U.S. President Barack Obama will meet with military leaders from some 20 countries to discuss strategy against Islamic State militants in Syria and Iraq.
The daylong meeting led by the chairman of the U.S. Joint Chiefs of Staff, General Martin Dempsey, is to begin at 3 p.m. local time at Andrews Air Force Base outside Washington.
It comes amid pressure on a U.S.-led coalition to halt the advance of the militant group, which made gains in Iraq's western Anbar Province and the besieged Syrian town of Kobani, on the Turkish border, on October 13.
Turkey is expected to be represented at the meeting, as are Arab states that have joined the United States in launching air strikes against the militants in Syria, such as Saudi Arabia and the United Arab Emirates.
Others expected to attend include representatives of Australia, Bahrain, Belgium, Canada, Denmark, Egypt, France, Germany, Iraq, Italy, Jordan, Kuwait, Lebanon, the Netherlands, New Zealand, Qatar, and Spain.
Dempsey's spokesman, Colonel Ed Thomas, said the meeting would be "about coming together in person to discuss the vision, the challenges, the way ahead."
He said no major policy decisions were expected.
Obama announced on September 17 that the United States and its partners would "degrade and ultimately destroy" the Islamic State (IS) militant group "through a comprehensive and sustained counterterrorism strategy."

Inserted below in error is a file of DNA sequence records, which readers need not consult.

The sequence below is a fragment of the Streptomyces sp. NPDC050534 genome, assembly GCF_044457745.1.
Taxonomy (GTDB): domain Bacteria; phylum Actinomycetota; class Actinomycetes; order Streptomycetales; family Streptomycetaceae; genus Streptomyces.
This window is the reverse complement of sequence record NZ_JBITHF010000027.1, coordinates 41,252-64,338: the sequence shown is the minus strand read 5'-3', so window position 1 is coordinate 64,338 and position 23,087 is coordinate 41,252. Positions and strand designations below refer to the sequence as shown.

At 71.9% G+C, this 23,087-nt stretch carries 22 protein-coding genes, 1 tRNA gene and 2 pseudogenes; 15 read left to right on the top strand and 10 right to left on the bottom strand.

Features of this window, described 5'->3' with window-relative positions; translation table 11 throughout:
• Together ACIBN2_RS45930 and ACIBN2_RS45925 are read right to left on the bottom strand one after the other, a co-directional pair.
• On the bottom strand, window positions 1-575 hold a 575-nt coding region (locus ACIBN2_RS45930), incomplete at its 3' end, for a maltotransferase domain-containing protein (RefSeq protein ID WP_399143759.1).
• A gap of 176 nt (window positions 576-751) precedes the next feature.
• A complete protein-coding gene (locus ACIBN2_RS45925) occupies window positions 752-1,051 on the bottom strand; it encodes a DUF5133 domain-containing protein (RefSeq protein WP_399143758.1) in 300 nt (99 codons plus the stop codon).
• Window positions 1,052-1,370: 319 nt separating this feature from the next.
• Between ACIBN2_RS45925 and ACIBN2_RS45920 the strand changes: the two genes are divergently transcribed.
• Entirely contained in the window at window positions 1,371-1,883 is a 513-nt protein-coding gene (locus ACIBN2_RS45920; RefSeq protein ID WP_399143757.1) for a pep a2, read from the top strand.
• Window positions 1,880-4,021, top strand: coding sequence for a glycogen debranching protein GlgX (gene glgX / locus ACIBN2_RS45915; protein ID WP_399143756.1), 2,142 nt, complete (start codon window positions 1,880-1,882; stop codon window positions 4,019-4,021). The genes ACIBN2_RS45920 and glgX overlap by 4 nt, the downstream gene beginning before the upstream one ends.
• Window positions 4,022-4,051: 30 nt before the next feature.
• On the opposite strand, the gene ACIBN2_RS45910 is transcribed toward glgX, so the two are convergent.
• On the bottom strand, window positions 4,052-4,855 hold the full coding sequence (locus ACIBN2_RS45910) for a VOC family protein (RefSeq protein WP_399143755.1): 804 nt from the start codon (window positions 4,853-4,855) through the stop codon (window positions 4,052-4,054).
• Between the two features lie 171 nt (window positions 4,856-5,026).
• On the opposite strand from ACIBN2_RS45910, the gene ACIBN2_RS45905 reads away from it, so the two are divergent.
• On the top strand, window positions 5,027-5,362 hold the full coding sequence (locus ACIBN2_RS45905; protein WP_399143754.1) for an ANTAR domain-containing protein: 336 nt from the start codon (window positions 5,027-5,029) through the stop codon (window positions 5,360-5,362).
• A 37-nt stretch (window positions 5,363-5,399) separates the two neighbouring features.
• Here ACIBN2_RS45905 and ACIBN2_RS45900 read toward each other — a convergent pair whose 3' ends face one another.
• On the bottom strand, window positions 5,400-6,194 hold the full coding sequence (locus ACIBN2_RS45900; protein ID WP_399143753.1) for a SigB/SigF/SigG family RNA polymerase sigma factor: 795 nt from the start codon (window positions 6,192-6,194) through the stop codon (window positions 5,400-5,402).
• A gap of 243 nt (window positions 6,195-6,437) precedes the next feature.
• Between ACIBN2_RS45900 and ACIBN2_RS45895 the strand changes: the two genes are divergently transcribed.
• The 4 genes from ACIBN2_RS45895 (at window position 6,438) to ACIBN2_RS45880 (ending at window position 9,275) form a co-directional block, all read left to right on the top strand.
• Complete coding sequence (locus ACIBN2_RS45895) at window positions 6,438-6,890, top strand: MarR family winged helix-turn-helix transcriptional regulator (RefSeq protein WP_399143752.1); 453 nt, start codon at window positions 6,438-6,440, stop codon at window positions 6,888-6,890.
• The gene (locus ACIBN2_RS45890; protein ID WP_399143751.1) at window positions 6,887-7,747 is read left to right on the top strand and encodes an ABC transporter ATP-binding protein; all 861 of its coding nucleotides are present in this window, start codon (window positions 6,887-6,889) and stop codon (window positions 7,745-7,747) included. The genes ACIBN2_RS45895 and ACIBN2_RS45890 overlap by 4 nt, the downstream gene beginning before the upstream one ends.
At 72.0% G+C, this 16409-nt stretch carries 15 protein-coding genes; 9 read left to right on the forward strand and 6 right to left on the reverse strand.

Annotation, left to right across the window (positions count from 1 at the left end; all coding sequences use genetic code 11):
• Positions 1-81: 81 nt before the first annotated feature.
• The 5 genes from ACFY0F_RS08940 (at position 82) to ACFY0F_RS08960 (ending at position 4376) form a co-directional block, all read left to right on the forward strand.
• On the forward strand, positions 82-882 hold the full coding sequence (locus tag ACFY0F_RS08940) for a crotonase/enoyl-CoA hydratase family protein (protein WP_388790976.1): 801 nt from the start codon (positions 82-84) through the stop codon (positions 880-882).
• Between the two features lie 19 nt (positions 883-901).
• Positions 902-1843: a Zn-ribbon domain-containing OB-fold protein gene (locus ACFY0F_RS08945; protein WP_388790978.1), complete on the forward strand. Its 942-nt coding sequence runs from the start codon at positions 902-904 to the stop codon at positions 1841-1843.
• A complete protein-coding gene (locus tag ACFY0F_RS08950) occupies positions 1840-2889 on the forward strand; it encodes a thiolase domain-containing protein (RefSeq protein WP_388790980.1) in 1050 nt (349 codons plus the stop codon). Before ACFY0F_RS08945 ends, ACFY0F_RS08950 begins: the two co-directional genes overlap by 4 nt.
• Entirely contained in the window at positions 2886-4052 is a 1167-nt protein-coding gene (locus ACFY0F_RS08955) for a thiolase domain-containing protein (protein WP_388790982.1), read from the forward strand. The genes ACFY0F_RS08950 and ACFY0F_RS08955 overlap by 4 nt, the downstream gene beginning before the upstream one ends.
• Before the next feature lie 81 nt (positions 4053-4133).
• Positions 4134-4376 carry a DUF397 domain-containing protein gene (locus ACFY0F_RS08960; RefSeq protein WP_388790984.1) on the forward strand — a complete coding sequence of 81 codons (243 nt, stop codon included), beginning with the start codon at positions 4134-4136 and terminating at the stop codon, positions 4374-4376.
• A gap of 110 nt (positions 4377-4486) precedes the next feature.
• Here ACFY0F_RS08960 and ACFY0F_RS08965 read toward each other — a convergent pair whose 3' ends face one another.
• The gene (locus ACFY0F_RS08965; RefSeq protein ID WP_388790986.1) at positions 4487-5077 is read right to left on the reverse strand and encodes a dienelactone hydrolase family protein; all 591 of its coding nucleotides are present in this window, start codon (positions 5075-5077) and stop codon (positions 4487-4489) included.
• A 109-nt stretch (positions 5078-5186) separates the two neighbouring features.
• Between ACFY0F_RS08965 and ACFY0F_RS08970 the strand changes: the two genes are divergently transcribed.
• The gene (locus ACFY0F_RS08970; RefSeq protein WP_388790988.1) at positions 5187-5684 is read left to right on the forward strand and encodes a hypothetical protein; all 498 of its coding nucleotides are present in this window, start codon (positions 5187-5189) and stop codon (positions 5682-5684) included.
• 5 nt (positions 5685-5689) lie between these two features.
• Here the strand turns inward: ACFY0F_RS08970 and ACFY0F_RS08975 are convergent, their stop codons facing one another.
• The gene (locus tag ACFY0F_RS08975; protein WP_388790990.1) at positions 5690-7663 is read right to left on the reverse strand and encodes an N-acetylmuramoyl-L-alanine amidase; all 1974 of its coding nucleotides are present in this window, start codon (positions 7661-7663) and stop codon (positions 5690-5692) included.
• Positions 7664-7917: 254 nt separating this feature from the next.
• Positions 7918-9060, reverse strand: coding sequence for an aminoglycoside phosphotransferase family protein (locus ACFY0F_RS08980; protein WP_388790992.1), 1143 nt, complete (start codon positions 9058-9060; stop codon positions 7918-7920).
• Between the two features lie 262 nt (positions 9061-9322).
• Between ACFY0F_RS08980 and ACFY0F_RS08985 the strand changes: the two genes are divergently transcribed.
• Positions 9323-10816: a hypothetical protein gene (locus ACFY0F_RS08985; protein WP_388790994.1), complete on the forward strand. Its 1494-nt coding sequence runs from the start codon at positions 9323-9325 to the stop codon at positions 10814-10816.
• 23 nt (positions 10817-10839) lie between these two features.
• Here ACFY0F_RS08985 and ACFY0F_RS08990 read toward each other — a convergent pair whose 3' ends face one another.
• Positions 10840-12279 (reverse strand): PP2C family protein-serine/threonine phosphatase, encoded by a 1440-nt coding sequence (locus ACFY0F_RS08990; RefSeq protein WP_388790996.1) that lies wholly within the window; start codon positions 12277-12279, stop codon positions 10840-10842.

But he has faced criticism from opponents at home over the campaign against IS.
Republican Senator John McCain, a frequent Obama critic, said on October 12 that "they're winning and we're not."
On October 13, Iraqi military officials said the militants forced Iraqi troops to abandon a military camp in Anbar Province and set it ablaze after looting armored vehicles and tanks.
The camp is some 8 kilometers from the town of Hit, which IS militants captured on October 2 in an advance across Anbar.
The United Nations said up to 180,000 people have been displaced by fighting in and around Hit.
Analysts say seizing the province would allow Islamic State to establish a supply line to start an offensive on Baghdad, the capital.
British Foreign Secretary Philip Hammond, on a visit to Iraq, warned on October 13 that the air strikes the United States, Britain, and others have been conducting since early August against IS targets in Iraq would not be enough to defeat the militants.
He said Iraqi security forces would have to do the "heavy work on the ground."
Monitors said IS fighters also advanced into a central area of Kobani, on Syria's border with Turkey, in heavy clashes with Kurdish defenders on October 13.
The Britain-based Syrian Observatory for Human Rights said the jihadists captured Kobani's cultural center as they pressed toward Kurdish holdouts in the heart of the city.
The U.S.-led coalition continued its air raids around Kobani.
But Turkish Foreign Minister Mevlut Cavusoglu denied any deal was reached between Washington and Ankara on the use of the Incirlik air base in southern Turkey for attacks against IS.
Cavusoglu said on October 13 that the matter, along with other open issues, remained under discussion.
U.S. national security adviser Susan Rice had said on October 12 that the Turks "have said that their facilities inside of Turkey can be used by the coalition forces" for attacks in Syria and Iraq.